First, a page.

Friday, July 12, 2013

Every Time I See Vegetables, A Produce Auction

I'm standing at the Chesterhill Produce Auction. The auctioneer calls out, Five, five, five," as he looks for the next bidder. Rows of plants, vegetables, and fruits are spread along an open air room. At the far end another auctioneer is at work. One auction is for larger quantities and the other for smaller. I'm watching the auction for smaller sizes. 

Two Amish men help the auctioneer, one holds the current item for bid and tags the item while the other sorts out the next item for auction. An Amish woman records the bid amount and the bidder's number. The Amish men's pants have no zippers. If I had to sew my own clothes, I'd be interested in pants without zippers. The Amish woman's dress appears to be held together with straight pins.

The produce is gorgeous. The drive is scenic but curvy of the inducing car sickness kind.  I bid on bags of basil leaves, boxes of peaches, and spring for some sweet onions, garlic, and beets. As I load my car, horses and buggies sit together in the parking lot.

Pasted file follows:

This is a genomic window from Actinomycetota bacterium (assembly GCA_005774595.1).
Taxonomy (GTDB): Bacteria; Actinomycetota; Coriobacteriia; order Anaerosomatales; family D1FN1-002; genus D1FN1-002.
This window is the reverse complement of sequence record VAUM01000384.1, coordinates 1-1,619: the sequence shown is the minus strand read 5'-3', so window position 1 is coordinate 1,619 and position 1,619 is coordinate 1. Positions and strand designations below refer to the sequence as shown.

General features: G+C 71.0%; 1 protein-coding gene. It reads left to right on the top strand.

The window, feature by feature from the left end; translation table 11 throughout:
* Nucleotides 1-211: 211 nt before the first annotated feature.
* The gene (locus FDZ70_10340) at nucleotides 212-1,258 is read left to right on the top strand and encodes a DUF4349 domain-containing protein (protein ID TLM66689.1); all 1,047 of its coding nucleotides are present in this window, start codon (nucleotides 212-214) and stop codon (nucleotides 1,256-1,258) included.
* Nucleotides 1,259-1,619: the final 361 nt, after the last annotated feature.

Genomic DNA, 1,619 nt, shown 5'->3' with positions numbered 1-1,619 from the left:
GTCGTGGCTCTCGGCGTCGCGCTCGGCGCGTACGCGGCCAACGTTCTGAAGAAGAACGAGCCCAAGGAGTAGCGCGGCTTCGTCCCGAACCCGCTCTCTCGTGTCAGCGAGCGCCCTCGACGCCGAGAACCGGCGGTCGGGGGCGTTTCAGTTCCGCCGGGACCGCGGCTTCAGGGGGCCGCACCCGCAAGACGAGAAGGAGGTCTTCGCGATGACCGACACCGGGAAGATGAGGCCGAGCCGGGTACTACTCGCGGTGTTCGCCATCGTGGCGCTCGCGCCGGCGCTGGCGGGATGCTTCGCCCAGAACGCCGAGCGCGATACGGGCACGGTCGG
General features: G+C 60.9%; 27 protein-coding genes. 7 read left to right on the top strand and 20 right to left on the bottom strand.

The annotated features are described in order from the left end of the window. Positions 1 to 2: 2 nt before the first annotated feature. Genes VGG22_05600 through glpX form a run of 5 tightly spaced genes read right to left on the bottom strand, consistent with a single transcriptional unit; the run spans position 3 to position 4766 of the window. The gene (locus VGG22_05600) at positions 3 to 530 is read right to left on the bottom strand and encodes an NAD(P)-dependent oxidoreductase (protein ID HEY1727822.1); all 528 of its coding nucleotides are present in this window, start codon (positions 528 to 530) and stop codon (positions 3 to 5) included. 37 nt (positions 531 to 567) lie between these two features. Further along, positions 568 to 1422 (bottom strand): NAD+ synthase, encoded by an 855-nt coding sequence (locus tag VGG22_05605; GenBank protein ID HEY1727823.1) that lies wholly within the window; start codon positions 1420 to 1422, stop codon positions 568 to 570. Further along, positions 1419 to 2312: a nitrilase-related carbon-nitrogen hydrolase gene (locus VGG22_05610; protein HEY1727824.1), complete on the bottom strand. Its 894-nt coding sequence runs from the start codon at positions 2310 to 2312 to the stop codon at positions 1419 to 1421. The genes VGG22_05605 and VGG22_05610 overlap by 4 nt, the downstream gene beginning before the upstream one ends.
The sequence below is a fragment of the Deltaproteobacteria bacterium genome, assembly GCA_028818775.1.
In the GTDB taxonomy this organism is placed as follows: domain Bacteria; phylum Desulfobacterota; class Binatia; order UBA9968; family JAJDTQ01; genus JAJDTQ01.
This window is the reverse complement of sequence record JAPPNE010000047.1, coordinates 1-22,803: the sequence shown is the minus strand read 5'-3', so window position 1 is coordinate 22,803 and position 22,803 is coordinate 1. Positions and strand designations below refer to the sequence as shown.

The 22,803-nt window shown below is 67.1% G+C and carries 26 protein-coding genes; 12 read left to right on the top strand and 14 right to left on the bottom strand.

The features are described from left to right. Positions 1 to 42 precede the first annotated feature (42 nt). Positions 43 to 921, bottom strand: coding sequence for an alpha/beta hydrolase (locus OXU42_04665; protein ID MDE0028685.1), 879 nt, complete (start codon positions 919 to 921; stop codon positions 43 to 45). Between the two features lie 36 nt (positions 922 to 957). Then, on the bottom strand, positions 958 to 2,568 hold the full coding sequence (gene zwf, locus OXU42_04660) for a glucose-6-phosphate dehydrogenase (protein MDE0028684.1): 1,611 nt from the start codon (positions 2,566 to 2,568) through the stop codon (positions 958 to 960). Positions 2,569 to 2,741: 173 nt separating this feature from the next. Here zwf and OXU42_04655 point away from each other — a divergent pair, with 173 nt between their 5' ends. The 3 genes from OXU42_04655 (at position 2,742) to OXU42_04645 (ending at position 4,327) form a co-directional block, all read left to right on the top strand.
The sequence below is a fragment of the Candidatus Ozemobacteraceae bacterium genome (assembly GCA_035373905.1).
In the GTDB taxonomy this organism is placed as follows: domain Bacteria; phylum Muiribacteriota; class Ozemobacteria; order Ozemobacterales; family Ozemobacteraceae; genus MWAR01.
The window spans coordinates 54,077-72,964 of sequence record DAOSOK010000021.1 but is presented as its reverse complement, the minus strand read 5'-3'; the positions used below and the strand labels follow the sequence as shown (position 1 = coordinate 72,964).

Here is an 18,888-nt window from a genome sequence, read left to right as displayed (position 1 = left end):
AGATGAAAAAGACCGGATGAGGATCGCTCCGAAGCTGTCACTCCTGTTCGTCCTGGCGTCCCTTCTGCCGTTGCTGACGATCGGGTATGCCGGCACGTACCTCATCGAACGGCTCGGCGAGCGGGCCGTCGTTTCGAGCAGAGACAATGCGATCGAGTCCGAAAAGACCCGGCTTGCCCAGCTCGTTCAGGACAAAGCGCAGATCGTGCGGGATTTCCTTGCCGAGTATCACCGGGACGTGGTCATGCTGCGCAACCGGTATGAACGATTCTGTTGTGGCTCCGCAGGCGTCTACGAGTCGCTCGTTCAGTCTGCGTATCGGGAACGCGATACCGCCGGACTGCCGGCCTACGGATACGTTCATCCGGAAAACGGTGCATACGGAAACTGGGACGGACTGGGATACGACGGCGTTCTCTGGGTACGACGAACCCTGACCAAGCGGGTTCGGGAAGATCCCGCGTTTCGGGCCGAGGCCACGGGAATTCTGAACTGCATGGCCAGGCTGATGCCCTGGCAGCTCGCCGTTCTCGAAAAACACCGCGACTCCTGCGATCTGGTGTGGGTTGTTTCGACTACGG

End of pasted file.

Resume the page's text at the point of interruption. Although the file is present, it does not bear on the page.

Back home my husband comments that many of his patients eat fast food which is a shame in light of the bountiful and beautiful food in the community. However, real food is work. First you plan it, then you buy it, and then you cook it.

I stare at my produce pile. I see the hours of prep work before me. I pickle eggplant, cucumbers, onions, peel garlic bulbs, and pit cherries. The peaches and plums can wait. I forgot to put dill in the pickles. Mm, guess I need to try that again.

Food puts some off. One friend commented on Facebook that she hated pictures of food. In my faraway place with lighted screen,  I nodded in understanding. Food is complicated in that it can make you fat or unhealthy. However, more food involvement can be helpful.  If you want a better relationship to food, you have to relate to it. Making jam, pickles, or dinner is a way of participating with the world and the moment that no Hot Pocket will ever touch. Food is complicated. Produce is full of potential. Beauty is in the eye of the beholder, and I was grateful for having had a glimpse of it at a produce auction full of vegetables.